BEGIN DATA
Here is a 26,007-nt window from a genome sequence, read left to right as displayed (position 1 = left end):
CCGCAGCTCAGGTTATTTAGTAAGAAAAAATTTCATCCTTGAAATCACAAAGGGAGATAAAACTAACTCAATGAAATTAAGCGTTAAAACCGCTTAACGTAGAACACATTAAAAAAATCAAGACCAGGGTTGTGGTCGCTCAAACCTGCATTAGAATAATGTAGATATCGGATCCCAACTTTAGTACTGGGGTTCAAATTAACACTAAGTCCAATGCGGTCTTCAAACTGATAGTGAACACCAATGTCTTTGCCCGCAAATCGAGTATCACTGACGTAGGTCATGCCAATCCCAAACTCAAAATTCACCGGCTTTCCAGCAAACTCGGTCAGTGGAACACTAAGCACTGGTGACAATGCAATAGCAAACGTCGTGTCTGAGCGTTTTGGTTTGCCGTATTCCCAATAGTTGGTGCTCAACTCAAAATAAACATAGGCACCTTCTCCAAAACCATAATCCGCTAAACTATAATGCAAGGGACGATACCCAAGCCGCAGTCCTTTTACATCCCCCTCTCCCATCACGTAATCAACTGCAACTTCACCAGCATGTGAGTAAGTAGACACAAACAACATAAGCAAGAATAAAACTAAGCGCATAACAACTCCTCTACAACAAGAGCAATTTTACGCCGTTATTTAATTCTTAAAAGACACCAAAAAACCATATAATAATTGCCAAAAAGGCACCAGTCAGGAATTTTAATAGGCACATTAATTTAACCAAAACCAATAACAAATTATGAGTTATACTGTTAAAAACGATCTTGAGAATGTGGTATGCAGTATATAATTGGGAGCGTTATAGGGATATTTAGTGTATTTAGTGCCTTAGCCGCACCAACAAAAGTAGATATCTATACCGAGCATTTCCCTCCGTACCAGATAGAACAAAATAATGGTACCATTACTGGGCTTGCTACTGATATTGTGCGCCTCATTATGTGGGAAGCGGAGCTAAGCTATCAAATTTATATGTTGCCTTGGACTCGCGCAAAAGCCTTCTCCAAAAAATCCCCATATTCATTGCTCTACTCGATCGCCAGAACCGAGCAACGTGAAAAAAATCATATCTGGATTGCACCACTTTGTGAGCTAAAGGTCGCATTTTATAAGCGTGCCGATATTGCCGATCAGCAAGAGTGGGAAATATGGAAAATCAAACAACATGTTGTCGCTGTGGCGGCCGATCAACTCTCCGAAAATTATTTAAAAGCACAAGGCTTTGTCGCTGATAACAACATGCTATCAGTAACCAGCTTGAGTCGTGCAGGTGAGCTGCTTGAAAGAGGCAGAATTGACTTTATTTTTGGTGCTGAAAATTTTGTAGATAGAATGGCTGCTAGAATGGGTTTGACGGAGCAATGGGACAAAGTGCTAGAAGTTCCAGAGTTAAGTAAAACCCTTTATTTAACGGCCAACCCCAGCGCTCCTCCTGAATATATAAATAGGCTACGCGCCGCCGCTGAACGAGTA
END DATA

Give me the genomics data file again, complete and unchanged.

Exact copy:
Here is a 26,007-nt window from a genome sequence, read left to right as displayed (position 1 = left end):
CCGCAGCTCAGGTTATTTAGTAAGAAAAAATTTCATCCTTGAAATCACAAAGGGAGATAAAACTAACTCAATGAAATTAAGCGTTAAAACCGCTTAACGTAGAACACATTAAAAAAATCAAGACCAGGGTTGTGGTCGCTCAAACCTGCATTAGAATAATGTAGATATCGGATCCCAACTTTAGTACTGGGGTTCAAATTAACACTAAGTCCAATGCGGTCTTCAAACTGATAGTGAACACCAATGTCTTTGCCCGCAAATCGAGTATCACTGACGTAGGTCATGCCAATCCCAAACTCAAAATTCACCGGCTTTCCAGCAAACTCGGTCAGTGGAACACTAAGCACTGGTGACAATGCAATAGCAAACGTCGTGTCTGAGCGTTTTGGTTTGCCGTATTCCCAATAGTTGGTGCTCAACTCAAAATAAACATAGGCACCTTCTCCAAAACCATAATCCGCTAAACTATAATGCAAGGGACGATACCCAAGCCGCAGTCCTTTTACATCCCCCTCTCCCATCACGTAATCAACTGCAACTTCACCAGCATGTGAGTAAGTAGACACAAACAACATAAGCAAGAATAAAACTAAGCGCATAACAACTCCTCTACAACAAGAGCAATTTTACGCCGTTATTTAATTCTTAAAAGACACCAAAAAACCATATAATAATTGCCAAAAAGGCACCAGTCAGGAATTTTAATAGGCACATTAATTTAACCAAAACCAATAACAAATTATGAGTTATACTGTTAAAAACGATCTTGAGAATGTGGTATGCAGTATATAATTGGGAGCGTTATAGGGATATTTAGTGTATTTAGTGCCTTAGCCGCACCAACAAAAGTAGATATCTATACCGAGCATTTCCCTCCGTACCAGATAGAACAAAATAATGGTACCATTACTGGGCTTGCTACTGATATTGTGCGCCTCATTATGTGGGAAGCGGAGCTAAGCTATCAAATTTATATGTTGCCTTGGACTCGCGCAAAAGCCTTCTCCAAAAAATCCCCATATTCATTGCTCTACTCGATCGCCAGAACCGAGCAACGTGAAAAAAATCATATCTGGATTGCACCACTTTGTGAGCTAAAGGTCGCATTTTATAAGCGTGCCGATATTGCCGATCAGCAAGAGTGGGAAATATGGAAAATCAAACAACATGTTGTCGCTGTGGCGGCCGATCAACTCTCCGAAAATTATTTAAAAGCACAAGGCTTTGTCGCTGATAACAACATGCTATCAGTAACCAGCTTGAGTCGTGCAGGTGAGCTGCTTGAAAGAGGCAGAATTGACTTTATTTTTGGTGCTGAAAATTTTGTAGATAGAATGGCTGCTAGAATGGGTTTGACGGAGCAATGGGACAAAGTGCTAGAAGTTCCAGAGTTAAGTAAAACCCTTTATTTAACGGCCAACCCCAGCGCTCCTCCTGAATATATAAATAGGCTACGCGCCGCCGCTGAACGAGTA